Thursday, June 04, 2015

The Aurorean (Spring/Summer 2015): The Weight of the World We Hold

The Aurorean (Spring/Summer 2015): The Weight of the World We Hold

“They fall like an uncountable rain/on the field of remembrance,/and here you are again/ old friend of fabric and pole,/ keeping me dry,” Gus Peterson writes in his poem “Tent,” featured in The Aurorean’s Spring/Summer 2015 issue. Peterson’s poem, rich with images of rain, love, and the feeling of yearning, is a prime example of what this issue of The Aurorean encompasses as a whole. Each poem, no longer than a page, tells a story, captures a scene, and makes us think differently about nature.

In the poem, “To A One-winged Owl in a Cage,” George Young creates such a sharp, intense feeling and image. Young writes:
I know you can’t row

a boat
with one oar, old Yellow Eyes.

But nights

do you still

over fields sparking with frost, wear

your cowl of moonlight?

By comparing the one-winged owl to a boat with one oar, Young makes it possible for us to see ourselves in this disadvantaged being. We don’t just feel sympathy for this owl—our hearts completely ache for this owl. Whether someone has a disability, a disorder, or is going through a hard time, everyone feels like a one-winged owl at some point in their life, and dreams of being able to fly again.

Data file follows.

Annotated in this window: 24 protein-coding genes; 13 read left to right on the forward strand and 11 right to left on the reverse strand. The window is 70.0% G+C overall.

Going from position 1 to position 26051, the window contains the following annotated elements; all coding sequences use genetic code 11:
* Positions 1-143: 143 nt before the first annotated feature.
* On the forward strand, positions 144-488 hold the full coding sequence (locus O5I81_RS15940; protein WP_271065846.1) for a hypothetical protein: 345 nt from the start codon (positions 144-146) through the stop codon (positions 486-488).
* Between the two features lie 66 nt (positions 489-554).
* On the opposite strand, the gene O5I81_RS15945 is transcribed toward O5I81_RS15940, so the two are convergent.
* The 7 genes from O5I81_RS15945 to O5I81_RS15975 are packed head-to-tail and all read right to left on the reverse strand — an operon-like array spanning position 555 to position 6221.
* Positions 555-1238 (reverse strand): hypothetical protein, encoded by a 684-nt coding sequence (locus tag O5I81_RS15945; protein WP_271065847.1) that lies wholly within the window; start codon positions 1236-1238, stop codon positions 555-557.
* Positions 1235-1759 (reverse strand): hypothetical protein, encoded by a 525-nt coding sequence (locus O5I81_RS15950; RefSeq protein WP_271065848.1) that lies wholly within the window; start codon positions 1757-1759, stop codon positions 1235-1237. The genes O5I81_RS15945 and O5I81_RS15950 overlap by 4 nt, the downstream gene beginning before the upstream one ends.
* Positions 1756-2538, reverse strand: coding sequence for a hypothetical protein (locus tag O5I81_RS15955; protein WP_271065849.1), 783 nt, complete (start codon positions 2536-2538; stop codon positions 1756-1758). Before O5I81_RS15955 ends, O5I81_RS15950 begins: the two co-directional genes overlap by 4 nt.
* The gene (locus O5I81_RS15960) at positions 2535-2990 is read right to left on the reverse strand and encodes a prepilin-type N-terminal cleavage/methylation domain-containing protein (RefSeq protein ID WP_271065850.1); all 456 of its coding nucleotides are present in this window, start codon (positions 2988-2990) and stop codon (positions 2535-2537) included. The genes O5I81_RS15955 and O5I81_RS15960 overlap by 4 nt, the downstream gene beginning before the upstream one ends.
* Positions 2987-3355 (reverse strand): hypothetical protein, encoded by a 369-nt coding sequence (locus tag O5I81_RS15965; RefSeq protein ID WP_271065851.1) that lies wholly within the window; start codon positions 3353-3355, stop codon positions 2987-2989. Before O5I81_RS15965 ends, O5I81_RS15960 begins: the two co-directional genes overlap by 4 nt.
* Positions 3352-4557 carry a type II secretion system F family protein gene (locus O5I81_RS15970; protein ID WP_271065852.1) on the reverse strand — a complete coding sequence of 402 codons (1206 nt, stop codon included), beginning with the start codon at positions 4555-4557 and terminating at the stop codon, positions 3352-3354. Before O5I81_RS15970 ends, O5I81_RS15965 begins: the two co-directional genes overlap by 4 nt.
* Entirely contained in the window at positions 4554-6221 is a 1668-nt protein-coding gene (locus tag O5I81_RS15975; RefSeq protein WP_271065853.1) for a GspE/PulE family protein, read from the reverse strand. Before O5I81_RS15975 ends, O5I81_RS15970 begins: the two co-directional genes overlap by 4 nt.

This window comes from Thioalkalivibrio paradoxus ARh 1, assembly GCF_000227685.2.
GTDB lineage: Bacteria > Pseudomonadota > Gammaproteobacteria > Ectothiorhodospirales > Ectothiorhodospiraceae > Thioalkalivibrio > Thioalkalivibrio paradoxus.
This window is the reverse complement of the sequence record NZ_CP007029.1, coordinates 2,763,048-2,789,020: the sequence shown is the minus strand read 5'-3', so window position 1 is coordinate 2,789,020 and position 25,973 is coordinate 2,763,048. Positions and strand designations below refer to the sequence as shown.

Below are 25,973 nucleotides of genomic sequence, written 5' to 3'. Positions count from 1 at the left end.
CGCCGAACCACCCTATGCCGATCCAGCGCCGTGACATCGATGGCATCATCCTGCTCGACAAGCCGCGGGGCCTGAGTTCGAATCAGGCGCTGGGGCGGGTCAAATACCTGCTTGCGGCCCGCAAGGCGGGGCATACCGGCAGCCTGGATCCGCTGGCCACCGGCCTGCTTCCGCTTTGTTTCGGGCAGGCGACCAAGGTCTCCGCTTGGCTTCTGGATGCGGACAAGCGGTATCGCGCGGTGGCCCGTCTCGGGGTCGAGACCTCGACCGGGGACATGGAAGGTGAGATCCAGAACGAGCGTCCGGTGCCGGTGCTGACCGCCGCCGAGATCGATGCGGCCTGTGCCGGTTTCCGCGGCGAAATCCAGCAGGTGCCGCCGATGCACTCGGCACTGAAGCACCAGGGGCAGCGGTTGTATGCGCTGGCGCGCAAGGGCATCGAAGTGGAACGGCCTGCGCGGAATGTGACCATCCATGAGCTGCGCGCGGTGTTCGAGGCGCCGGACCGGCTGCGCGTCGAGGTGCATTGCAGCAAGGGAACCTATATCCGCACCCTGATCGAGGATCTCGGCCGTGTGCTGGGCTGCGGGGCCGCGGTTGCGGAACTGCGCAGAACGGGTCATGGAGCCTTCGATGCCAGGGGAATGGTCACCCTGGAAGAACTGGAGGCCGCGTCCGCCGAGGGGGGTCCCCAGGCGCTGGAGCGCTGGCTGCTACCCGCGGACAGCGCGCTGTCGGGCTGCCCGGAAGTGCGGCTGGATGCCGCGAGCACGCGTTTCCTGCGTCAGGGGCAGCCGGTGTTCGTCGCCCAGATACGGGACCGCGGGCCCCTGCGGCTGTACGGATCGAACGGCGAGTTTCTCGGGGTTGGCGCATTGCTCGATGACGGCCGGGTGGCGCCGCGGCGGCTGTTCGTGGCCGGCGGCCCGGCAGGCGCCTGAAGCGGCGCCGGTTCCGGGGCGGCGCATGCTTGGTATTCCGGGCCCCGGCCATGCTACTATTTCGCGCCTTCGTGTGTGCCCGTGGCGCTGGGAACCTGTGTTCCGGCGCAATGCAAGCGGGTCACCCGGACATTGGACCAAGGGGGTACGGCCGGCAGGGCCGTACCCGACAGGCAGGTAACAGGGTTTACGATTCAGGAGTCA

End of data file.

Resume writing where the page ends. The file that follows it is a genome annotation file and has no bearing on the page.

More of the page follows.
One of the showcase poets in this issue, Ellaraine Lockie, writes about observing nature, and shows how its simplicity is enough to move someone’s soul. In her poem, “Imposter on the Prairie,” Lockie writes:

By my feet on the graveled roadside
a line of ants carries a grasshopper
beside an empty aluminum bottle
A five-hour extra strength
grape energy drink
with painted mountain scene

In this instance, nature is moving around an unnatural, man-made item. It is moving how creatures that are as tiny as ants can work together, and become a larger force that is strong enough to carry a grasshopper. It’s interesting to think how humans drink energy drinks and rely on caffeine for fuel, when ants can carry 10-50 times their body weight with their own strength. The mountain scene that is painted on this energy drink makes nature feel artificial, and like it’s just a piece of aluminum. Yet, next to this drink the ants are experiencing a moment of ecstasy—dinner is on its way home.
    At the end of this issue, there is a collection of haikus written by Creative Writing students. James Lautermilch writes:

    summer day
    a bee looking for pollen
    searches my ear

In this haiku you can feel and hear the bee, and imagine the tight knot in your chest as you try not to breathe, hoping you don’t get stung. In just three lines, Lautermilch is able to create strong emotions and a vivid scene. Like all of the poems in this issue, this haiku leaves the reader thinking about how nature and humans interact with each other, and what role we play in the world.

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